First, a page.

Out of the box or basic configurations miss the intelligence and abilities that being the first-hop of mail benefit from – for further evidence, examine technologies like grey listing or even how real-time-blocklists provide significant protection.

Read more everything you need to know about Office 365 Tenant to Tenant migrations

Therefore, the recommendation is usually to rely on a market-leading third-party SMTP gateway during that transition. Only a short time ago, many organisations retained these services after migrating to Office 365 – however, an increasing number choose Microsoft’s ATP instead. So, this will only become more of an issue in the short to medium term, assuming Microsoft will produce a solution in the next 12 to 18 months.

With a re-write solution, you are going to need to cut over the domain at some point – usually the end of the migration. With a third-party gateway solution in place, you retain full control over the mail flow for your domain, and by the time you move the custom domain across, you may have migrated all your resources to the destination, and thus can remove the custom domain from the source Office 365 tenant without risk.

After you add the custom domain across, you follow a similar process to the cutover scenario below. Migrated mailboxes and other recipients will have their source email addresses added and set as the primary SMTP address. Soon after this is complete, the mail gateway performing re-write operations will not be required.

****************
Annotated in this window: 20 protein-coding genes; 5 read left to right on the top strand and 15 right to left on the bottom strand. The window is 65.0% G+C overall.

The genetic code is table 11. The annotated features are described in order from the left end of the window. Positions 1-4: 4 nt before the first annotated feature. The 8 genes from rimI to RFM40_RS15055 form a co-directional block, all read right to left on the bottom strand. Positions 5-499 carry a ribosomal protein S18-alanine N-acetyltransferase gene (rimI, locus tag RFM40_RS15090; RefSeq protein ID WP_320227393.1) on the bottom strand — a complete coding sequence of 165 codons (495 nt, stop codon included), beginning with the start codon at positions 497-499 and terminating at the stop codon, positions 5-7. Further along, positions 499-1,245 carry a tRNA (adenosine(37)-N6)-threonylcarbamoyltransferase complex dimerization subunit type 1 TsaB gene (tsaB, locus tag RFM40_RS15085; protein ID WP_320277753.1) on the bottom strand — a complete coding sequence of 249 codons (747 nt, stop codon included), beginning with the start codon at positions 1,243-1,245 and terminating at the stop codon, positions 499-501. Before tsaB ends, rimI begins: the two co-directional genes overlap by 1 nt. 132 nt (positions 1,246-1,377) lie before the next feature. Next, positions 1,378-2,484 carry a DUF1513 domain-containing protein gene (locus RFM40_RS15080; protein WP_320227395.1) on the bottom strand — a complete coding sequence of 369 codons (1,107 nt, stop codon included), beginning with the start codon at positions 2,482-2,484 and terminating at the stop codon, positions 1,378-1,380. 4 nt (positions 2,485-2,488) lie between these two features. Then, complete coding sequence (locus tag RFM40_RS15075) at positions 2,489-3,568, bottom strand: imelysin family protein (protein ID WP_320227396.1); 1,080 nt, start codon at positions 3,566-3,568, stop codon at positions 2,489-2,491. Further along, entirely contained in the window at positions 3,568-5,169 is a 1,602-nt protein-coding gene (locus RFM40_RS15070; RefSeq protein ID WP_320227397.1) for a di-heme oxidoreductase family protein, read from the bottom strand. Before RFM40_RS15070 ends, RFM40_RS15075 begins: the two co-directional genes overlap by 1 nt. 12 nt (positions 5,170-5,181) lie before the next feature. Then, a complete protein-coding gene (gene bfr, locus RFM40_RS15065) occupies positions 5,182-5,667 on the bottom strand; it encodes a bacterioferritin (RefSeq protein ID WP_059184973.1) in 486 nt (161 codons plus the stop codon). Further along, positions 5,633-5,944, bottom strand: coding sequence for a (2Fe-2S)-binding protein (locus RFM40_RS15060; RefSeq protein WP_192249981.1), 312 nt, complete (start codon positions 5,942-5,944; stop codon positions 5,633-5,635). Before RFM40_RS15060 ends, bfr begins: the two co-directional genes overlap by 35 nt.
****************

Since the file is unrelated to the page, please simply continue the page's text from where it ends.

Cutover of custom domains

Another business driver may be tied to the user experience. As discussed above, it is common for the sign-in address to match the email address.

An example of a business driver for this might be that a business unit is running separately and staff identify with that brand rather than the group, and although it makes sense to consolidate to a single tenant, they may wish to ensure that staff do not incorrectly perceive a change to the business due to this change.

Generally, this process follows Microsoft’s guidance as all mailboxes are pre-synchronized using a third-party tool prior to the cutover, with delta synchronizations taking place to ensure no mail received subsequent to the first sync is left behind.

On the day of cutover, mailboxes exist in both the source and destination Office 365 tenants, and prior to cutover, all traces of the custom domain to move must be removed first from the source Office 365 tenant, prior to removing the custom domain itself. In advance of removing the custom domain, the TTL (time to live) value for the MX (mail exchanger) record is lowered in DNS. Reducing this time ensures that updates to the record should be honoured rapidly.

Prior to removing the custom domain, the MX record is updated to point to an invalid DNS name, such as “”. This record should not point to any valid email server – otherwise email will be rejected.
The theory behind this method is that the sending email system will assume that a temporary issue has occurred with the destination email system, and the sending email system should hold that message back and retry later.